The opinion of the court was delivered by: GALSTON
The defendant appearing specially for the sole purpose of the motion seeks to set aside the attempted service of summons and complaint as not in accordance with the law.
On February 10, 1937, the summons and complaint were served on one J. W. Van Cott, who it appears is the acting agent of the Consolidated Ticket Offices at 155 Pierrepont street, Brooklyn.
The defendant, a railroad company, is a foreign corporation, organized under the laws of the states of Pennsylvania and New Jersey and duly authorized to do business within the state of New York. It has a place of business at 50 Church street in the borough of Manhattan within the Southern District of New York.
Section 229 of the Civil Practice Act of the state of New York governs the personal service of summons upon a foreign corporation.It is therein provided that service must be effected by delivering a copy of the summons within the state as follows:
"1. To the president, vice-president, treasurer, assistant treasurer, secretary or assistant secretary; or, if the corporation lack either of those officers, to the officer performing corresponding functions under another name.
"2. To a person or public officer designated for the purpose pursuant to law by certificate filed in the department of state, the department of banks or department of insurance, whose designation is in force, or if a designee, other than a public officer, has died, resigned or removed from the state, to the secretary of state as provided by the general corporation law.
"3. To the cashier, a director or a managing agent of the corporation, within the state, if service cannot be effected under subdivision two of this section, or an officer of the corporation specified in subdivision one of this section, with due diligence, cannot be found within the state. (Am'd by L.1925, ch. 492, in effect April 9, 1925; L.1928, ch. 715, in effect March 28 [Code Sec. 432].)"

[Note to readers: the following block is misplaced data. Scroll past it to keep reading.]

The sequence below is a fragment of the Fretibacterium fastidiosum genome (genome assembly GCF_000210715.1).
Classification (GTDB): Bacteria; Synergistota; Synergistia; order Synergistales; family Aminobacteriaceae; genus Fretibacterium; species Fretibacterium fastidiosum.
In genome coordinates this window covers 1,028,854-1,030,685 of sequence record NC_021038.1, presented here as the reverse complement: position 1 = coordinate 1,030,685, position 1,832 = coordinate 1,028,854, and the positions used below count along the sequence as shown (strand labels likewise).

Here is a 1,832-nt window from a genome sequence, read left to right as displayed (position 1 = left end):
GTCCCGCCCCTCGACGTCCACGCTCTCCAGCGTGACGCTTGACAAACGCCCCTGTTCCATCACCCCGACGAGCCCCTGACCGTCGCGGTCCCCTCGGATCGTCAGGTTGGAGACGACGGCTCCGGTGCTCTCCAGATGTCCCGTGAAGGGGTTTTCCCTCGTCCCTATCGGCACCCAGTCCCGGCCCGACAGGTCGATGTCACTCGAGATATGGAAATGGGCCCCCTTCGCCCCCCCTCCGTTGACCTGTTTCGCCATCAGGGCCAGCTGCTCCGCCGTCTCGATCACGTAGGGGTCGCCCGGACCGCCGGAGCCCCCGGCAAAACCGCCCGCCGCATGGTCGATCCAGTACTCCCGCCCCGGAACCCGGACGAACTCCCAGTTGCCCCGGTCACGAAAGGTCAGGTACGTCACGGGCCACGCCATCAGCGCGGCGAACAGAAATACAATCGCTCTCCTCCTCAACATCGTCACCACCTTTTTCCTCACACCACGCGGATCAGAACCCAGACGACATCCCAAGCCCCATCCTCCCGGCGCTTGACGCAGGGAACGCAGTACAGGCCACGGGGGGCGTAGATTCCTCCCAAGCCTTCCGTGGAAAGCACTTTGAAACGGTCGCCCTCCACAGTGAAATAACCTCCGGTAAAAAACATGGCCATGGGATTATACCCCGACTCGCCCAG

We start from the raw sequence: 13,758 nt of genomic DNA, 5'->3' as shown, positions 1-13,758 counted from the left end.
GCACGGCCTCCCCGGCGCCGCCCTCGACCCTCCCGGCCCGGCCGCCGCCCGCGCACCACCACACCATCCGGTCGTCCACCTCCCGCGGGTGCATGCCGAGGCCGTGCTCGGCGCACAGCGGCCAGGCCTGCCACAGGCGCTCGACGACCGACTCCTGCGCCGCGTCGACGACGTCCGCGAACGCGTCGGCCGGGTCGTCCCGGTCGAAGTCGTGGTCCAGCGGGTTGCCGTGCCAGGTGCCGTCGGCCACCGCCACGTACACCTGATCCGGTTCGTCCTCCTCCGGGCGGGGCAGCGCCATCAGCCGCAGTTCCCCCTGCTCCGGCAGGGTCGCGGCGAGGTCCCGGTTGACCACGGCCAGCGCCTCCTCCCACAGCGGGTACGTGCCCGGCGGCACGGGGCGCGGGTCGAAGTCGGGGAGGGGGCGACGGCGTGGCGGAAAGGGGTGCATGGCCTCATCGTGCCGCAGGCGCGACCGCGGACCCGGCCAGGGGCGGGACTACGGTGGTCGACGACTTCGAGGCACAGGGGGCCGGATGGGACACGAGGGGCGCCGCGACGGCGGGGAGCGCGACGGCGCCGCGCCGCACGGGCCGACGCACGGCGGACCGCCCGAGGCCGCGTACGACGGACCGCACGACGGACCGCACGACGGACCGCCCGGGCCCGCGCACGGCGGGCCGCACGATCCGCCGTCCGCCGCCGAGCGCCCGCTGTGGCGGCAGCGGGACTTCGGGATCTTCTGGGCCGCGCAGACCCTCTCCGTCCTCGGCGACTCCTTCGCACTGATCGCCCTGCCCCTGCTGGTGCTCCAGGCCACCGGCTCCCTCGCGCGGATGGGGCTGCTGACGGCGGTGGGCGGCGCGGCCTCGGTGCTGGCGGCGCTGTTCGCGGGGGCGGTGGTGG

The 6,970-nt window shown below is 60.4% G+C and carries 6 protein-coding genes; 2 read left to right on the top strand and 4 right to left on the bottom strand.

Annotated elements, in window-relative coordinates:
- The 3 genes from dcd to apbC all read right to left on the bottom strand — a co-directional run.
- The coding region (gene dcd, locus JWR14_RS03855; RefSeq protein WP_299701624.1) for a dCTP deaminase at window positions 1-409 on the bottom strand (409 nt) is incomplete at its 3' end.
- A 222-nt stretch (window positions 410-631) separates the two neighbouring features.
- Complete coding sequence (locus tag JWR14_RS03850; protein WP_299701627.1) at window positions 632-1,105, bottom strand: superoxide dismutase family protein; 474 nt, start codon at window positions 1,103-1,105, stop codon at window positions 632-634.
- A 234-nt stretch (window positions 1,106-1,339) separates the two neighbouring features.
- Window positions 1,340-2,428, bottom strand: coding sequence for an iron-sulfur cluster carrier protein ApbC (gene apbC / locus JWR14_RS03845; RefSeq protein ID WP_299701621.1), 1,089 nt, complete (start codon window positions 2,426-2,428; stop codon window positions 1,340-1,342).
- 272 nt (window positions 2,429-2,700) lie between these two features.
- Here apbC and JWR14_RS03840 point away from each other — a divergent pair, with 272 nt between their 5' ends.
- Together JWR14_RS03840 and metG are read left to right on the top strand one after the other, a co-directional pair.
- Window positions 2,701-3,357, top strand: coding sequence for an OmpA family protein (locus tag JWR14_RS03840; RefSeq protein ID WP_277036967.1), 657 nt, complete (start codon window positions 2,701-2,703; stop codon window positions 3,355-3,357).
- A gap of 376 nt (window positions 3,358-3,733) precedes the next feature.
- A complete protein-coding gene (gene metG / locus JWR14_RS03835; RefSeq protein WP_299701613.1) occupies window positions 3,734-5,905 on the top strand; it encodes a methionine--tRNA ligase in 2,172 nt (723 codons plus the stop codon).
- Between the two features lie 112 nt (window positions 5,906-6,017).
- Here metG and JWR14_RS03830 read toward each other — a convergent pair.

It is conceded that Van Cott, the person served, is not a person falling within subdivisions either 1 or 2 of section 229. Nor is he a cashier or director of the defendant. In consequence, the sole question to be determined is whether he was "a managing agent of the corporation" within the meaning of subdivision 3.
It clearly appears that Van Cott was not employed by the defendant; nor did he receive his salary from the defendant. The Consolidated Ticket Offices are under the jurisdiction of the Passenger Trunk Line Association of New York.Van Cott was the employee not of the defendant but of the Passenger Trunk Line Association of New York. The latter association is composed of a membership of various eastern railroads operating in New York. The Consolidated Ticket Offices, established in the city of New York, is a medium through which the traveling public can procure transportation on various railroads. These railroads contribute to the support of the Consolidated Ticket Offices in proportion to the amount of business done. All of the employees of the Consolidated Ticket Offices, including Van Cott, not only receive their salaries from the Passenger Trunk Line Association but also are under the supervision of the chairman of that association.
It nowhere appears that Van Cott is subject to the orders of the defendant. There is no proof that he had power to make contracts, except so far as the sale of a ticket may be regarded as an executed contract. He was without any authority whatsoever, so far as the record before me discloses, to engaged employees for the defendant or discharge them, or to purchase materials, equipment, rent offices, allocate space, or perform any of the varied and usual function of a "managing" agent. Van Cott was no more a "managing" agent than a mere clerk in a trade store engaged to sell commodities. Indeed, he had less authority, for tickets are sold at fixed standard rates imposed by law.
The plaintiff refers to many authorities relating to the powers of an agent, but I find none comparable with the utter absence of authority in the instant case. The meaning of the term "managing agent" has been construed in New York cases and it is generally held that he is one who must be shown to have been invested with some general powers involving the exercise of independent judgment and discretion. Appleby v. Insurance Office of Australia, 119 Misc. 378, 196 N.Y.S. 575; Holzer v. Dodge Bros., 233 N.Y. 216, 135 N.E. 268. See, also, Lauricella et al. v. Evening News Publishing Co. (D.C.) 15 F.Supp. 671; Goetz v. Interlake S.S. Co. (D.C.) 47 F.2d 753.
Almost the precise facts presented in the affidavits herein were considered by Judge Byers in Collins v. Erie Railroad Co. (D.C.) 6 F.Supp. 562. Service was made on William A. Morrison, who I believe was the predecessor of Van Cott in the Consolidated Ticket Offices, Pierrepont Street branch. Judge Byers wrote:
"As to the latter service, the defendant's affidavits, which are not contradicted, make it quite clear that Mr. Morrison is not even in the defendant's employ, but is a representative of the Trunk Line Association of New York, and in its employ, and is not on the payroll of the defendant. Mr. Morrison is said to be the agent in charge ...